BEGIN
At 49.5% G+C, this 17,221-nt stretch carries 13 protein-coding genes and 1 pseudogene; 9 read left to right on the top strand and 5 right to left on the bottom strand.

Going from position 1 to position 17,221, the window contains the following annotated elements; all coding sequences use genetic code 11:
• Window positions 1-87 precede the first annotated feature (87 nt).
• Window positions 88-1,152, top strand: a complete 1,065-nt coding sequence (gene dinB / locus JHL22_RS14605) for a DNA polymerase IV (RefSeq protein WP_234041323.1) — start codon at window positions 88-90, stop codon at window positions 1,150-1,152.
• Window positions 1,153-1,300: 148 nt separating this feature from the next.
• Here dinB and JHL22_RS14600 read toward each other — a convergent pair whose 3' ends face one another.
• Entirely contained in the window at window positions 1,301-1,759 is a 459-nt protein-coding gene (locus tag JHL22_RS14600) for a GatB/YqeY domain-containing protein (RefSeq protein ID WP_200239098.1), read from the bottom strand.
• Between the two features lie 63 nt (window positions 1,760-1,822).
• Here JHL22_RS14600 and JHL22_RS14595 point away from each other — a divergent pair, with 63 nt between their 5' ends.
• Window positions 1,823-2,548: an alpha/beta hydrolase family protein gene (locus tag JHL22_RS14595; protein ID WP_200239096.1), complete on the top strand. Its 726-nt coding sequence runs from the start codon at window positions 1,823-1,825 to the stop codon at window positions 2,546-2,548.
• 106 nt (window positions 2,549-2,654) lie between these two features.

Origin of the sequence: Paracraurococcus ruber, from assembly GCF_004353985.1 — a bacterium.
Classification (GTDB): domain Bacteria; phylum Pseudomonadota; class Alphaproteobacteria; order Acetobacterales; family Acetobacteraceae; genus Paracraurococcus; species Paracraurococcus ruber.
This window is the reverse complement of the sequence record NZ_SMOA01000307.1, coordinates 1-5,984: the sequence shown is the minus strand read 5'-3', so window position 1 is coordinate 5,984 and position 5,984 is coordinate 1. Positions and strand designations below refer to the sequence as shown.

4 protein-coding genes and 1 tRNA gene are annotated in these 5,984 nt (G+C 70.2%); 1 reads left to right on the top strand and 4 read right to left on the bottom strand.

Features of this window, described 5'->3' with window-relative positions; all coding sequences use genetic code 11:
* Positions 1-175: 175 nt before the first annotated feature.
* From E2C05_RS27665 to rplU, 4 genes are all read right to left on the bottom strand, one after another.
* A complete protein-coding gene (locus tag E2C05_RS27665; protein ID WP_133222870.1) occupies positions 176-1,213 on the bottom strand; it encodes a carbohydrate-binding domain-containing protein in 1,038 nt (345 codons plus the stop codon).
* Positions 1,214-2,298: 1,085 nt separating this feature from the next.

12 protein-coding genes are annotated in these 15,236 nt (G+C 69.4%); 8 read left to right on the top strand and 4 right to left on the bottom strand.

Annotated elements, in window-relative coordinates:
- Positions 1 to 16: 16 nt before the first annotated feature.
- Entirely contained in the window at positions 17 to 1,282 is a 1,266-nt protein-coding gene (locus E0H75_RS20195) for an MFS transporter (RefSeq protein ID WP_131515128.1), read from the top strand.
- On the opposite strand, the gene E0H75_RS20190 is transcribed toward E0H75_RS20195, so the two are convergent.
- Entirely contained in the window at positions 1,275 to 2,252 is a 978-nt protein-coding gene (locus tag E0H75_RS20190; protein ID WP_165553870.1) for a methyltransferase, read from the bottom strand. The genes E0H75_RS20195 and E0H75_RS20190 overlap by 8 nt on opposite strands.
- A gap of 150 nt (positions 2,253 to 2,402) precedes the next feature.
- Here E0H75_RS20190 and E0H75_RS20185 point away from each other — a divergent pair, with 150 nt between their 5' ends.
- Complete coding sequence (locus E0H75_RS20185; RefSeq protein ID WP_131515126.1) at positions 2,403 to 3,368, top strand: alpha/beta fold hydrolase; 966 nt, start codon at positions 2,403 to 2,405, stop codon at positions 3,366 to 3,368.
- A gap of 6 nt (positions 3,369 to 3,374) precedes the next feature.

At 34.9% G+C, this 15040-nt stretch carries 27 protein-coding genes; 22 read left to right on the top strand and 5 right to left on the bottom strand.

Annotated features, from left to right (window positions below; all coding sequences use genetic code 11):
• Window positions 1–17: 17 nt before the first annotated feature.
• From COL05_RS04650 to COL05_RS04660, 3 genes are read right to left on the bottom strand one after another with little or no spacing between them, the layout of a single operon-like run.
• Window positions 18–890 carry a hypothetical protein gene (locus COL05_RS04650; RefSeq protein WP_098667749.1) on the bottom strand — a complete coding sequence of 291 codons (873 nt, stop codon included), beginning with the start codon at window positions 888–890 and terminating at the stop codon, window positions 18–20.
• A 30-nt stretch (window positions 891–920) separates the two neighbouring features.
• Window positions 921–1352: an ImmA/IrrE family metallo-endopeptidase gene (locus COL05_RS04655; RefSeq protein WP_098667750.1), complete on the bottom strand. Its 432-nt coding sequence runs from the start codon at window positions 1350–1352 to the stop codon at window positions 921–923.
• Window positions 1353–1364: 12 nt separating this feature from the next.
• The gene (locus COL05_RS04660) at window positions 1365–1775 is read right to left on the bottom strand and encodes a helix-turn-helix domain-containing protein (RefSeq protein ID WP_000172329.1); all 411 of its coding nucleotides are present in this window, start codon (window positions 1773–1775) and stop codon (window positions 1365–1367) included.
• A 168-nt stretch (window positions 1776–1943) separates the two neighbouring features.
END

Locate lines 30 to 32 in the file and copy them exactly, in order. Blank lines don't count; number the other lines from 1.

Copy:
- A gap of 6 nt (positions 3,369 to 3,374) precedes the next feature.

At 34.9% G+C, this 15040-nt stretch carries 27 protein-coding genes; 22 read left to right on the top strand and 5 right to left on the bottom strand.

Annotated features, from left to right (window positions below; all coding sequences use genetic code 11):